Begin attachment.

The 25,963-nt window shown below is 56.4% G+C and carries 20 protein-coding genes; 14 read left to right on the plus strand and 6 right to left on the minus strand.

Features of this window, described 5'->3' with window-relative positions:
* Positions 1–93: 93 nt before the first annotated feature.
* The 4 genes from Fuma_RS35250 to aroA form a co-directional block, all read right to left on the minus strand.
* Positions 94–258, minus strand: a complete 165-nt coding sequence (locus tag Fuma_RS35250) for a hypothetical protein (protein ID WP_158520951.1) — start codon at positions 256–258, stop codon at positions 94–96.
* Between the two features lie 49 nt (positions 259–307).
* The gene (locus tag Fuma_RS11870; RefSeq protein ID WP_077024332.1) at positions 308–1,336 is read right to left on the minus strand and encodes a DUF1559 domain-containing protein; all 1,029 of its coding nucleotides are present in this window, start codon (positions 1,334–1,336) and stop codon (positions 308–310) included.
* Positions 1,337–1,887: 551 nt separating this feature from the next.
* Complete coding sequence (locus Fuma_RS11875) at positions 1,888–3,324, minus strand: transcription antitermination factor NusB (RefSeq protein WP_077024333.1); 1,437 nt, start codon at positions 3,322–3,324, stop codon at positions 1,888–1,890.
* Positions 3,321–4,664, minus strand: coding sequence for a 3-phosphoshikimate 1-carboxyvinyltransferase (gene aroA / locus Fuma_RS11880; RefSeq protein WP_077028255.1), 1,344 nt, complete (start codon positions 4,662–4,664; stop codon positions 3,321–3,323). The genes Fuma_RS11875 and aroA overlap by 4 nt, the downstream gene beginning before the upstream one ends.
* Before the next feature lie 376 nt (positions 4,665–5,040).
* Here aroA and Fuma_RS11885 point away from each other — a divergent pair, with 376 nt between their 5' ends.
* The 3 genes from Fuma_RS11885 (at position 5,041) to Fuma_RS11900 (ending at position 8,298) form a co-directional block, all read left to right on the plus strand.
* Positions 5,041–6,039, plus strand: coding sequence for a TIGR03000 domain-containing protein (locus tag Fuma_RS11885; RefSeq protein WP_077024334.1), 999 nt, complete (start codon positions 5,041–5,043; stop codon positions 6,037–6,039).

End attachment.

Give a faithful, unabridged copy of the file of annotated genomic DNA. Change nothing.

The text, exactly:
The 25,963-nt window shown below is 56.4% G+C and carries 20 protein-coding genes; 14 read left to right on the plus strand and 6 right to left on the minus strand.

Features of this window, described 5'->3' with window-relative positions:
* Positions 1–93: 93 nt before the first annotated feature.
* The 4 genes from Fuma_RS35250 to aroA form a co-directional block, all read right to left on the minus strand.
* Positions 94–258, minus strand: a complete 165-nt coding sequence (locus tag Fuma_RS35250) for a hypothetical protein (protein ID WP_158520951.1) — start codon at positions 256–258, stop codon at positions 94–96.
* Between the two features lie 49 nt (positions 259–307).
* The gene (locus tag Fuma_RS11870; RefSeq protein ID WP_077024332.1) at positions 308–1,336 is read right to left on the minus strand and encodes a DUF1559 domain-containing protein; all 1,029 of its coding nucleotides are present in this window, start codon (positions 1,334–1,336) and stop codon (positions 308–310) included.
* Positions 1,337–1,887: 551 nt separating this feature from the next.
* Complete coding sequence (locus Fuma_RS11875) at positions 1,888–3,324, minus strand: transcription antitermination factor NusB (RefSeq protein WP_077024333.1); 1,437 nt, start codon at positions 3,322–3,324, stop codon at positions 1,888–1,890.
* Positions 3,321–4,664, minus strand: coding sequence for a 3-phosphoshikimate 1-carboxyvinyltransferase (gene aroA / locus Fuma_RS11880; RefSeq protein WP_077028255.1), 1,344 nt, complete (start codon positions 4,662–4,664; stop codon positions 3,321–3,323). The genes Fuma_RS11875 and aroA overlap by 4 nt, the downstream gene beginning before the upstream one ends.
* Before the next feature lie 376 nt (positions 4,665–5,040).
* Here aroA and Fuma_RS11885 point away from each other — a divergent pair, with 376 nt between their 5' ends.
* The 3 genes from Fuma_RS11885 (at position 5,041) to Fuma_RS11900 (ending at position 8,298) form a co-directional block, all read left to right on the plus strand.
* Positions 5,041–6,039, plus strand: coding sequence for a TIGR03000 domain-containing protein (locus tag Fuma_RS11885; RefSeq protein WP_077024334.1), 999 nt, complete (start codon positions 5,041–5,043; stop codon positions 6,037–6,039).